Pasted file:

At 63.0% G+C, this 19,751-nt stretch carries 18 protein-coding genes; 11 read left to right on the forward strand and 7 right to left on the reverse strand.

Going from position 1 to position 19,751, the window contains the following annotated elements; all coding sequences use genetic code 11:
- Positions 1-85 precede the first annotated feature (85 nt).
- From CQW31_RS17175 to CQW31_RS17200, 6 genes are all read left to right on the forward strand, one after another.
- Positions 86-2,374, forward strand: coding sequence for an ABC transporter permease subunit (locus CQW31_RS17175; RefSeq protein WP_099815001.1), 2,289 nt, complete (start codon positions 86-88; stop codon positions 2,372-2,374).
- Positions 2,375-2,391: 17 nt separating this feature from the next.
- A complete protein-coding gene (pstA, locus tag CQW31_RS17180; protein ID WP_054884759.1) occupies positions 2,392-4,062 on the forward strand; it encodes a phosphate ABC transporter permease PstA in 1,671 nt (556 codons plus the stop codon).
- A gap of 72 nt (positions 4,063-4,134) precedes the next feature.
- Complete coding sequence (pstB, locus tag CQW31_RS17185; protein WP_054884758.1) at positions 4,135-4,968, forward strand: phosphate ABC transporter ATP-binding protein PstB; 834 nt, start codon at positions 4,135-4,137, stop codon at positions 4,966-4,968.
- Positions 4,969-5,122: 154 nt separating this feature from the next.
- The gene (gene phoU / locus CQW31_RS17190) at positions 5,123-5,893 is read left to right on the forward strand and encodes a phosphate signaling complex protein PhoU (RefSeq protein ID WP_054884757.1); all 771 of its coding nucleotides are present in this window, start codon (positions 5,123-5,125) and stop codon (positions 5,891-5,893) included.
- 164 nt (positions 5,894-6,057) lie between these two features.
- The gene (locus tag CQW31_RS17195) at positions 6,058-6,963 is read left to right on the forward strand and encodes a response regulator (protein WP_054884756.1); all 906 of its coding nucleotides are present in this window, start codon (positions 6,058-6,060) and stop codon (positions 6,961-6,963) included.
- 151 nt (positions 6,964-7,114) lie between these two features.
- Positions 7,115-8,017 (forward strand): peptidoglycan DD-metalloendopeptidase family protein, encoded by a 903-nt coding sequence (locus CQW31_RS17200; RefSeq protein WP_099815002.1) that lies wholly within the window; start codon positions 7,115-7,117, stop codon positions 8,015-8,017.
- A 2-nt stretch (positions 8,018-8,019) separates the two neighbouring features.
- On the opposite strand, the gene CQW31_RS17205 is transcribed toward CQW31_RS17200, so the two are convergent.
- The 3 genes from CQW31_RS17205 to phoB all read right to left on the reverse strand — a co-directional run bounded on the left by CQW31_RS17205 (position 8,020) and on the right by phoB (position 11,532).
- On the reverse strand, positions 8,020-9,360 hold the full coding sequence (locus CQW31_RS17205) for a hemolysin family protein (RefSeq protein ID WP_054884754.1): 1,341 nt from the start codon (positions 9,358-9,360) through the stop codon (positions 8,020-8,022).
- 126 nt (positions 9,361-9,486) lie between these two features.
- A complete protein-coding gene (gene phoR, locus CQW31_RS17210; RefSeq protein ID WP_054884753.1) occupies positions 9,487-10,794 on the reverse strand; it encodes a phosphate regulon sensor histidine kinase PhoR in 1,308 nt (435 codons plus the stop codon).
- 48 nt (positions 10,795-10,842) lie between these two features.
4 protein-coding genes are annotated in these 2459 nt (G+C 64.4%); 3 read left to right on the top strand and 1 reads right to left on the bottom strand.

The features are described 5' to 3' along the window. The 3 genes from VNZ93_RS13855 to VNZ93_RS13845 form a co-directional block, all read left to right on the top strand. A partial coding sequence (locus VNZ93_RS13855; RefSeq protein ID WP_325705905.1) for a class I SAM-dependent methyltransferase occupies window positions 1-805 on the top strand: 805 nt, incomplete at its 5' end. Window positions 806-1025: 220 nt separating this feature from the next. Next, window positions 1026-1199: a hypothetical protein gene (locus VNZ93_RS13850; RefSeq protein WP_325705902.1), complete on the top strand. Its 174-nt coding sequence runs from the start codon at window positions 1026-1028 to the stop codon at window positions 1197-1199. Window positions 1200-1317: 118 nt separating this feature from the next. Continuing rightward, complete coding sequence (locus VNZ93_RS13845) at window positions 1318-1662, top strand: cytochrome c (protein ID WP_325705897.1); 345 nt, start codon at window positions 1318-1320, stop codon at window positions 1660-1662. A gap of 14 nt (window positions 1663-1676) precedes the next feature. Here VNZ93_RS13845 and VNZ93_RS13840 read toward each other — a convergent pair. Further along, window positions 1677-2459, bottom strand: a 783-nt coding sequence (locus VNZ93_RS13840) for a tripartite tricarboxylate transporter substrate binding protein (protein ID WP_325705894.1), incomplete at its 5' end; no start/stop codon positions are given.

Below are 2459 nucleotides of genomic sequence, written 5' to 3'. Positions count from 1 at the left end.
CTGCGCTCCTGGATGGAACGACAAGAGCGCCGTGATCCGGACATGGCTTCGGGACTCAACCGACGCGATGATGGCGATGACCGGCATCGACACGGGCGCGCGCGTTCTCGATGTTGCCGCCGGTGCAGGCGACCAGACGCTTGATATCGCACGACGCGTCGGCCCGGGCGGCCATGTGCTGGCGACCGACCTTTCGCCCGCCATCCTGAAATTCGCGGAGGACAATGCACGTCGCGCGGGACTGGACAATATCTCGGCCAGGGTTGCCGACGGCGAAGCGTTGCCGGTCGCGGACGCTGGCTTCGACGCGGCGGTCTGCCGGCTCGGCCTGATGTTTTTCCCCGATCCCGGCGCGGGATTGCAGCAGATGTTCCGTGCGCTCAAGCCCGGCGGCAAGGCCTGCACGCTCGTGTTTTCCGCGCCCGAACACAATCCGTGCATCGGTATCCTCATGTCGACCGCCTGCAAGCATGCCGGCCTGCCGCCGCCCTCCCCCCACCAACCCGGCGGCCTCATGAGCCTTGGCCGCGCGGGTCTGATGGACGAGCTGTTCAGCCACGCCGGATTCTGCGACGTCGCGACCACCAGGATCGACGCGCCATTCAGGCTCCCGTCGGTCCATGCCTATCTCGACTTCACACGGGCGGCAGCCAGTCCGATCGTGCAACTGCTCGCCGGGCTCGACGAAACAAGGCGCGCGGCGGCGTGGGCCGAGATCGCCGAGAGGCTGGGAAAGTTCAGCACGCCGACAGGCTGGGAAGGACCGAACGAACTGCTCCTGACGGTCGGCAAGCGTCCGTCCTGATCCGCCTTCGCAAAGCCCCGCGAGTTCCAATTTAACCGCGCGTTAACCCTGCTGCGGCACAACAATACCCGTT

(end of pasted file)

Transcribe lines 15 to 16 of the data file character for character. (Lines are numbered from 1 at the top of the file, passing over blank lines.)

- Positions 7,115-8,017 (forward strand): peptidoglycan DD-metalloendopeptidase family protein, encoded by a 903-nt coding sequence (locus CQW31_RS17200; RefSeq protein WP_099815002.1) that lies wholly within the window; start codon positions 7,115-7,117, stop codon positions 8,015-8,017.
- A 2-nt stretch (positions 8,018-8,019) separates the two neighbouring features.